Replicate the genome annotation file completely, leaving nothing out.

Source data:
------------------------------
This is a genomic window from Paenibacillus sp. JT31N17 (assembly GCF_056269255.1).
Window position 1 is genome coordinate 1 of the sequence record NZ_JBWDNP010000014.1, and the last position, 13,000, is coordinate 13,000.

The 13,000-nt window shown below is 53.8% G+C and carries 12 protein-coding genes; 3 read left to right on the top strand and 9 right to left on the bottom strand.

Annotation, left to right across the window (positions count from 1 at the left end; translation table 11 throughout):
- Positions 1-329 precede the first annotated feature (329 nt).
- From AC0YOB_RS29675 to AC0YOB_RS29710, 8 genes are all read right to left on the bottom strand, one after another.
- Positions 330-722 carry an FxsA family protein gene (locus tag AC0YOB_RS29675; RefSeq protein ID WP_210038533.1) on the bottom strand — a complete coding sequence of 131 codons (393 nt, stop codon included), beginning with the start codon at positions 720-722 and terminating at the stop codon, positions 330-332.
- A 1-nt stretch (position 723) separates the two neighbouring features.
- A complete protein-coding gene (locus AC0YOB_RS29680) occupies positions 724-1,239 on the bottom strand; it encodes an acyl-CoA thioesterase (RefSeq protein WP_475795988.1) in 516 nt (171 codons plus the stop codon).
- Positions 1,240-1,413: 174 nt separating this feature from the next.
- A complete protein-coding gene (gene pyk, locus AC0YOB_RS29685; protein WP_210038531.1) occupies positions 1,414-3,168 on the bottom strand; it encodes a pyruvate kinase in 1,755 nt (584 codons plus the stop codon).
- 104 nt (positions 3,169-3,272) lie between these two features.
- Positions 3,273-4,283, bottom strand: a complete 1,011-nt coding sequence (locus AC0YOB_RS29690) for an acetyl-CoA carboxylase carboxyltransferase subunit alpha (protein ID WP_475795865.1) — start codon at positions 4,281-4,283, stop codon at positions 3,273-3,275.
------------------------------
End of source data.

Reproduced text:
This is a genomic window from Paenibacillus sp. JT31N17 (assembly GCF_056269255.1).
Window position 1 is genome coordinate 1 of the sequence record NZ_JBWDNP010000014.1, and the last position, 13,000, is coordinate 13,000.

The 13,000-nt window shown below is 53.8% G+C and carries 12 protein-coding genes; 3 read left to right on the top strand and 9 right to left on the bottom strand.

Annotation, left to right across the window (positions count from 1 at the left end; translation table 11 throughout):
- Positions 1-329 precede the first annotated feature (329 nt).
- From AC0YOB_RS29675 to AC0YOB_RS29710, 8 genes are all read right to left on the bottom strand, one after another.
- Positions 330-722 carry an FxsA family protein gene (locus tag AC0YOB_RS29675; RefSeq protein ID WP_210038533.1) on the bottom strand — a complete coding sequence of 131 codons (393 nt, stop codon included), beginning with the start codon at positions 720-722 and terminating at the stop codon, positions 330-332.
- A 1-nt stretch (position 723) separates the two neighbouring features.
- A complete protein-coding gene (locus AC0YOB_RS29680) occupies positions 724-1,239 on the bottom strand; it encodes an acyl-CoA thioesterase (RefSeq protein WP_475795988.1) in 516 nt (171 codons plus the stop codon).
- Positions 1,240-1,413: 174 nt separating this feature from the next.
- A complete protein-coding gene (gene pyk, locus AC0YOB_RS29685; protein WP_210038531.1) occupies positions 1,414-3,168 on the bottom strand; it encodes a pyruvate kinase in 1,755 nt (584 codons plus the stop codon).
- 104 nt (positions 3,169-3,272) lie between these two features.
- Positions 3,273-4,283, bottom strand: a complete 1,011-nt coding sequence (locus AC0YOB_RS29690) for an acetyl-CoA carboxylase carboxyltransferase subunit alpha (protein ID WP_475795865.1) — start codon at positions 4,281-4,283, stop codon at positions 3,273-3,275.